A good deal of FiveThirtyEight’s NFL coverage this season will use Elo ratings, a simple system that estimates each team’s skill level using only the final scores and locations of each game. As we’ve done in the past few years, we’re using those Elo ratings to calculate NFL predictions that include win probabilities and point spreads for every game in this season’s NFL schedule, as well as continually updating team rankings.How do our Elo ratings work? FiveThirtyEight editor-in-chief Nate Silver wrote a detailed FAQ about the formula a few years ago, and almost all of it still applies. Teams gain and lose ground based on the final score of each game and how unexpected the result was in the eyes of the pregame ratings. Under Elo, teams pick up where they left off: The initial team ratings for 2017 are by definition the same as last season’s end-of-year ratings, only more compressed because of regression toward the mean. (Specifically, we regress each team’s rating to the mean by one-third, with the league average team clocking in slightly above 1500.)This means that going into Week 1, the Atlanta Falcons and New England Patriots are again the NFL’s highest-rated teams, albeit with lower Elo ratings than when they faced off last season in Houston for Super Bowl LI. Why? Like other well-designed predictive rating systems, including ESPN’s Football Power Index, Elo is appropriately cautious early in the season; a team must prove itself to warrant a very high or very low rating. Combine that with the luck inherent in the NFL — the best teams don’t always win — and even the Patriots have just an 18 percent chance of winning the Super Bowl. That forecast is actually quite high by Elo standards; indeed, it’s the highest preseason Super Bowl win probability we’ve had since we began publishing these numbers. But at the same time, 18 percent will seem conservative to the NFL fans who assume the Patriots have a 95.5 percent chance of winning the Super Bowl until Tom Brady retires or Bill Belichick resigns.It’s important to note that Elo does not reflect injuries or personnel changes, which helps explain why the forecast for the New York Jets, who spent the summer getting rid of all their players with talent, may seem rosy. We currently have the Jets with a 17 percent chance of making the playoffs; that is very optimistic compared with the long-shot odds that a Las Vegas sportsbook is giving the Jets to win the Super Bowl (1,000-to-1!). Don’t get too excited, Jets fans: Their Elo rating will catch up with them in no time if they are as bad as billed.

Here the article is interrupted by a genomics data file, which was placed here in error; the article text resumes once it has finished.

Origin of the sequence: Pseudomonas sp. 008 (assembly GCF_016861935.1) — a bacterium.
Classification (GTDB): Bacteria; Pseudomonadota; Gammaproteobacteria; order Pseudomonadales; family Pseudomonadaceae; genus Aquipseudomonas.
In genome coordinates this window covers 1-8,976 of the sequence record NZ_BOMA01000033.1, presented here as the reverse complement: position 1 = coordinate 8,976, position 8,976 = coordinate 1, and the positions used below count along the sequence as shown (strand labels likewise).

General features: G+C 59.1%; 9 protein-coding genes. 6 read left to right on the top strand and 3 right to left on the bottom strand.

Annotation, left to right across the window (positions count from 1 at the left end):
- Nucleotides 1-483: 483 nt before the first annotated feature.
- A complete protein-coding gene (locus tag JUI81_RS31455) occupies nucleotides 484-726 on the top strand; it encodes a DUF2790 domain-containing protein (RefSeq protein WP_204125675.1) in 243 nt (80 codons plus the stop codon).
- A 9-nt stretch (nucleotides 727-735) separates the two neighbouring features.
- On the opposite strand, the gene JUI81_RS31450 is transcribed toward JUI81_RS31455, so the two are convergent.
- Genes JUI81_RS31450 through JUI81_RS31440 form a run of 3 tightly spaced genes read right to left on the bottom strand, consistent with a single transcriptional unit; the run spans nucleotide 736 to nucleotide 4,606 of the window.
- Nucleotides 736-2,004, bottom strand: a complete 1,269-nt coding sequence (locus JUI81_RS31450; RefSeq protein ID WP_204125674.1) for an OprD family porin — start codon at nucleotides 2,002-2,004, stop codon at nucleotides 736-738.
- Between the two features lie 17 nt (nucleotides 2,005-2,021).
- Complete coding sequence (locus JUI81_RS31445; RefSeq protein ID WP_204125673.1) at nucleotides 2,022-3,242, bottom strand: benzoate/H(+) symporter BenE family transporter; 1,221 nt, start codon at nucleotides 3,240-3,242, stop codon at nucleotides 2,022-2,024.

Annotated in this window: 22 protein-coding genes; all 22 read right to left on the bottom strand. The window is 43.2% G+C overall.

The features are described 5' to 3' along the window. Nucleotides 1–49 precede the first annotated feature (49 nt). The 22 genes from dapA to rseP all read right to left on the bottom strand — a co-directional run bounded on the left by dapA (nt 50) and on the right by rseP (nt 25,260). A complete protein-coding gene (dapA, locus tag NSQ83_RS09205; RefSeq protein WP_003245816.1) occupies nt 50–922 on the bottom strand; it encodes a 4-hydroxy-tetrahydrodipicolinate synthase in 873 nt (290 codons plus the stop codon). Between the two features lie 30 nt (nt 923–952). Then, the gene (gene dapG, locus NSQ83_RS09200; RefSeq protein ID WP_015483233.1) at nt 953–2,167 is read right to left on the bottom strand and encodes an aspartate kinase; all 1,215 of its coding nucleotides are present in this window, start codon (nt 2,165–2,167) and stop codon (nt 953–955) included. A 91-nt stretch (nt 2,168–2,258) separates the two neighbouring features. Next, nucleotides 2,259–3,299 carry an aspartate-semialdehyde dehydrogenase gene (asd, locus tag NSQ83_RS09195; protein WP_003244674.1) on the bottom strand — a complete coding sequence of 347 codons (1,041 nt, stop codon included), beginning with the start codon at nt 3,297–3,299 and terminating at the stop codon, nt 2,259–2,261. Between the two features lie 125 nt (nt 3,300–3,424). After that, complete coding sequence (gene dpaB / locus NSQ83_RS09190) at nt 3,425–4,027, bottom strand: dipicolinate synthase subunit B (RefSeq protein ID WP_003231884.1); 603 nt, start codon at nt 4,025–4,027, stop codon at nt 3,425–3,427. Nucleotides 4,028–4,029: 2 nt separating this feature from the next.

Recommended for you Related Items:quarter three, report, washington misick Preview of Budget reveals salary hikes, millions is saving with retired of UK bail out loan Facebook Twitter Google+LinkedInPinterestWhatsApp Cabinet Ministers get to spend more, CFO stays on the job Facebook Twitter Google+LinkedInPinterestWhatsAppProvidenciales, 04 Feb 2015 – When Minister Washington Misick speaks to media today, it is expected to be a glowing report on the third quarter performance of the Turks and Caicos. The country is already basking in the highest recorded tourism growth for the region at around 35% for early in 2014 and a revenue surplus of nearly $20 million dollars, also for the first three months of the new fiscal year. During a recent Cabinet meeting, it was agreed that the fiscal performance report would be published in the Gazette and that the Gazette will soon become more accessible to members of the public. Free at the government’s website and $200 for annual email or hardcopy subscriptions. While the Q1 report showed a significant surge in recurrent revenue; Quarter two’s performance was not the same. It fell slightly below expectations by around 1% according to the government provided ‘Second Quarter Financial Report.’ The highest expenditure was government’s payroll at $16.8 million dollars, followed by healthcare costs at over $11 million dollars; slightly above what was earmarked and slightly above what was spent last year the same period. The first two quarters of this nearly ended budget year revealed that recurrent expenditure was $74 million or about 11% below budget estimates and the savings, according to the Ministry of Finance report was due to budgetary controls exerted over personnel costs and other operating expenses despite the 10% salary reinstatement being fully reflected this financial year. It will be interesting to hear what the Finance Minister shares later this morning… The report on the fiscal performance for Q3 will come at the Provo International Airport where there is also expected to be spotlight placed on airport workers and Immigration officers. TCI European Union money could be lost due to UK referendum on membership